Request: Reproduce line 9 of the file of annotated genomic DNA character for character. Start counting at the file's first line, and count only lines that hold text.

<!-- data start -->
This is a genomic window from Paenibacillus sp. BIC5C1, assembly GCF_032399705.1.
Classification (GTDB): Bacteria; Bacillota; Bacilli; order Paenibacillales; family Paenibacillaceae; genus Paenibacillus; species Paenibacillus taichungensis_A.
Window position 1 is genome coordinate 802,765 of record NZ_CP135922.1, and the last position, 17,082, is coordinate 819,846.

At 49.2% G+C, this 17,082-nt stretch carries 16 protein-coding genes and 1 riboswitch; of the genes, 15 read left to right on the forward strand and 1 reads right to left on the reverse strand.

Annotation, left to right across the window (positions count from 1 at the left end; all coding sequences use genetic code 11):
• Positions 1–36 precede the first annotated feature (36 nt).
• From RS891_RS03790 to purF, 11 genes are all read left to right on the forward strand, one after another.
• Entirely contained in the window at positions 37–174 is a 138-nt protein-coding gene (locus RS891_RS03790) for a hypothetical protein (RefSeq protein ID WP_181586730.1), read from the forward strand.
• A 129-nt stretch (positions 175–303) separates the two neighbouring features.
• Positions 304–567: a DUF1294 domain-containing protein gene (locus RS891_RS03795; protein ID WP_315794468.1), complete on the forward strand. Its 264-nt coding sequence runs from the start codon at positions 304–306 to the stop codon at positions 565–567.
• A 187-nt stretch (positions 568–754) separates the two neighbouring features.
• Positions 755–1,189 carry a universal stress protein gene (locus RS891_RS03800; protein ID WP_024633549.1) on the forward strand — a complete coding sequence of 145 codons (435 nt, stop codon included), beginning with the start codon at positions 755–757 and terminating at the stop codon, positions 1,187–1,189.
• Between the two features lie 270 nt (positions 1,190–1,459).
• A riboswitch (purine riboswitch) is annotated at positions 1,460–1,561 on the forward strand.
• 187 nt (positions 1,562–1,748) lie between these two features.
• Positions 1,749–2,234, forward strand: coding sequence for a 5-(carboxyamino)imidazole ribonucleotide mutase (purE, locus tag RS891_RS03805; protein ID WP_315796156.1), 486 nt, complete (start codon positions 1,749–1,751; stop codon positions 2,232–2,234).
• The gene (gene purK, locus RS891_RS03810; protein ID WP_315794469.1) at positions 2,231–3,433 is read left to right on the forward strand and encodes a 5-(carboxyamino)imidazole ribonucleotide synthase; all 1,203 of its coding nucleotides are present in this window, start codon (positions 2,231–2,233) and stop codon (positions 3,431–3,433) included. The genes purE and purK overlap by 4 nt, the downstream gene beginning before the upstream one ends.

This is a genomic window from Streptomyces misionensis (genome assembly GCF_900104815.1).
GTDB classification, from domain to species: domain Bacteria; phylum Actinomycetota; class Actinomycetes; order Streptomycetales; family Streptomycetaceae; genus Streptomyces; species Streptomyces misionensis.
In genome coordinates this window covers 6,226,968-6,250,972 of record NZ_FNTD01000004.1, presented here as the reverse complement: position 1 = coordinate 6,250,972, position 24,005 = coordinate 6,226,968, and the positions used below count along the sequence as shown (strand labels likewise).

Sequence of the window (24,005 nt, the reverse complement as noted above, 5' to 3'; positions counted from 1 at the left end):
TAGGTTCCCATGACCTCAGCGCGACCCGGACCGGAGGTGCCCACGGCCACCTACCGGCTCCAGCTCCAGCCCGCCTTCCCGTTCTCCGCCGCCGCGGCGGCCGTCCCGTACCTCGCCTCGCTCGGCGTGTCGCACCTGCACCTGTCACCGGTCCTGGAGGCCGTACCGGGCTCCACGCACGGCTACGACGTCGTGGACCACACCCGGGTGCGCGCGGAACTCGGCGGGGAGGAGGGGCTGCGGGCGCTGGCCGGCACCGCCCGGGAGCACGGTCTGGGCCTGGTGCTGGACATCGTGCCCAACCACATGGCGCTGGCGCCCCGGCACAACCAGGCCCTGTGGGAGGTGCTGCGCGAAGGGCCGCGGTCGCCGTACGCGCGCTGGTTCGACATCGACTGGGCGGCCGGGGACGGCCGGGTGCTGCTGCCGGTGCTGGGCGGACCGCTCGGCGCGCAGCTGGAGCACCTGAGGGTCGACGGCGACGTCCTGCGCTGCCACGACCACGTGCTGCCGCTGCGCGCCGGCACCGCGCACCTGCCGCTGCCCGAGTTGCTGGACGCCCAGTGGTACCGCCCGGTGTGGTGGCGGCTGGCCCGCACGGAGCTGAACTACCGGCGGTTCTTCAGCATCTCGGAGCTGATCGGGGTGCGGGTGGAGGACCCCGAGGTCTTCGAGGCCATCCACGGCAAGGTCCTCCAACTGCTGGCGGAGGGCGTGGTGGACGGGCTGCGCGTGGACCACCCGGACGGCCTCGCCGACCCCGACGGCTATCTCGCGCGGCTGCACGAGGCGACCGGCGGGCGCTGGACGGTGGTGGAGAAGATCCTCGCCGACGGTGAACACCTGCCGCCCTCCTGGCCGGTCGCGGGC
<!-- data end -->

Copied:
• A 129-nt stretch (positions 175–303) separates the two neighbouring features.